Women, at some point in their careers, butt their heads against an invisible glass ceiling. This is what modern feminism tells us. The glass ceiling has become a euphemism for women’s career stagnation or for why they leave the workforce….
Measuring progress toward greater equality in New York City
We developed 96 indicators to measure progress towards equality across six thematic areas: Economy, Education, Health, Housing, Justice, and Services. Within each theme, we look at four specific topics. For example, within Education, we look at equality in early education, elementary and middle school education, high school education, and higher education. Finally, within each topic, we look at four unique indicators.
Download the full annual report for 2015 or scroll down to explore the themes, topics and indicators online!
The Equality Indicators are on the move! With additional funding from The Rockefeller Foundation, the Equality Indicators are expanding to five new cities, with selection currently underway. Interested in how the Equality Indicators could be used in your city? Learn more here.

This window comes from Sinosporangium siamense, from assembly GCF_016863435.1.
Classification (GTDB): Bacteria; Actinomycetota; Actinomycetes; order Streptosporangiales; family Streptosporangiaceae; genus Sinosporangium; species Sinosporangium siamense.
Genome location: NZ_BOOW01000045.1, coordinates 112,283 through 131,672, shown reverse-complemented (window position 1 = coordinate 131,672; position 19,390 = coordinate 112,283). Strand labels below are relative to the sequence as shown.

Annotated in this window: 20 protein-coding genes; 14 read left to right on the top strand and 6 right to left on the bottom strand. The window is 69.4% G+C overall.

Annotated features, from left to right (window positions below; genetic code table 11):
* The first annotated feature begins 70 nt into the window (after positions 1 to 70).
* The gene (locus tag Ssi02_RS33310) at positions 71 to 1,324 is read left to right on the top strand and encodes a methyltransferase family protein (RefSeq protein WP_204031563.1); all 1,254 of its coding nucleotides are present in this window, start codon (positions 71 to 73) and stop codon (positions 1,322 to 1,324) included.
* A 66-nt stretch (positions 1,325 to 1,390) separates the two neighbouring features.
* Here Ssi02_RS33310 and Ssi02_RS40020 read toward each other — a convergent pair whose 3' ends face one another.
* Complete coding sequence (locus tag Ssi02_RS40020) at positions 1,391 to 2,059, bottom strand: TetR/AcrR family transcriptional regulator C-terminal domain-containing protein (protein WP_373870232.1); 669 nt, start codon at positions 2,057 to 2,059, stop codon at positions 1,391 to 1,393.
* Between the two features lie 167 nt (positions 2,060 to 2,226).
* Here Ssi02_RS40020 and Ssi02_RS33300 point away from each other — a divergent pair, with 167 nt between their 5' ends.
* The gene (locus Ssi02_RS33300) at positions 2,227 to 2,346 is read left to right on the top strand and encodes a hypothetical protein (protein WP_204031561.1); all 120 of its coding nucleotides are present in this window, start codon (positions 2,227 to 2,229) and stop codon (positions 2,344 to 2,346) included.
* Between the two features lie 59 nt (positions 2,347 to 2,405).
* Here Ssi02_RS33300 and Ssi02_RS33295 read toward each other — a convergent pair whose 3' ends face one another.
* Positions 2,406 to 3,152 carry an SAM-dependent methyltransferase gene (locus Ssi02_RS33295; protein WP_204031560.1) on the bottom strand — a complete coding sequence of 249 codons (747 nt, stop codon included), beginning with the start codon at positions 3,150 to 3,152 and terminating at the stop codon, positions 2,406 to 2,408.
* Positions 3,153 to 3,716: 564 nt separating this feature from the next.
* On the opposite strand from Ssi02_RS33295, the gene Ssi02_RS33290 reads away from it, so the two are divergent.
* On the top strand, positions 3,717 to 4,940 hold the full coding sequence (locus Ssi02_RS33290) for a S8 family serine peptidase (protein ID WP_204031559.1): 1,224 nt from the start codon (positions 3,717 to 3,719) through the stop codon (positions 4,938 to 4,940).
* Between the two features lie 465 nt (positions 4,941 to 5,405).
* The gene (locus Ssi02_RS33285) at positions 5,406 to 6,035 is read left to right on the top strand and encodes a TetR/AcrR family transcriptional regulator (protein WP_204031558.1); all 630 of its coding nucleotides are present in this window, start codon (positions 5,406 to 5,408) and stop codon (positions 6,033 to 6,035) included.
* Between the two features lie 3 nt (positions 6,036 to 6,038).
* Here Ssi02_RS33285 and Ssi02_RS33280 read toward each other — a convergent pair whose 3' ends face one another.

Everyone has the same economic, educational, health, housing, justice, and service outcomes regardless of race, ethnicity, disability, sexual orientation, gender, single parenthood, age, immigration status, criminal record, place of residence, and other characteristics.
This definition is inspired by the UN Universal Declaration of Human Rights.
An equality indicator is a measure that compares outcomes of groups likely to experience inequalities, such as racial minorities, to groups less likely to experience them, such as whites.
In this sense, equality indicators are different from social indicators, which do not directly compare groups.
Indicators are reported in numbers and narratives. Every year, we score the indicators on a scale of 1 to 100, where 1 represents inequality and 100 represents equality.
We compare current and previous year scores to capture change over time. We group indicators and average their scores to create topic scores, and we group and average the topics to create theme scores.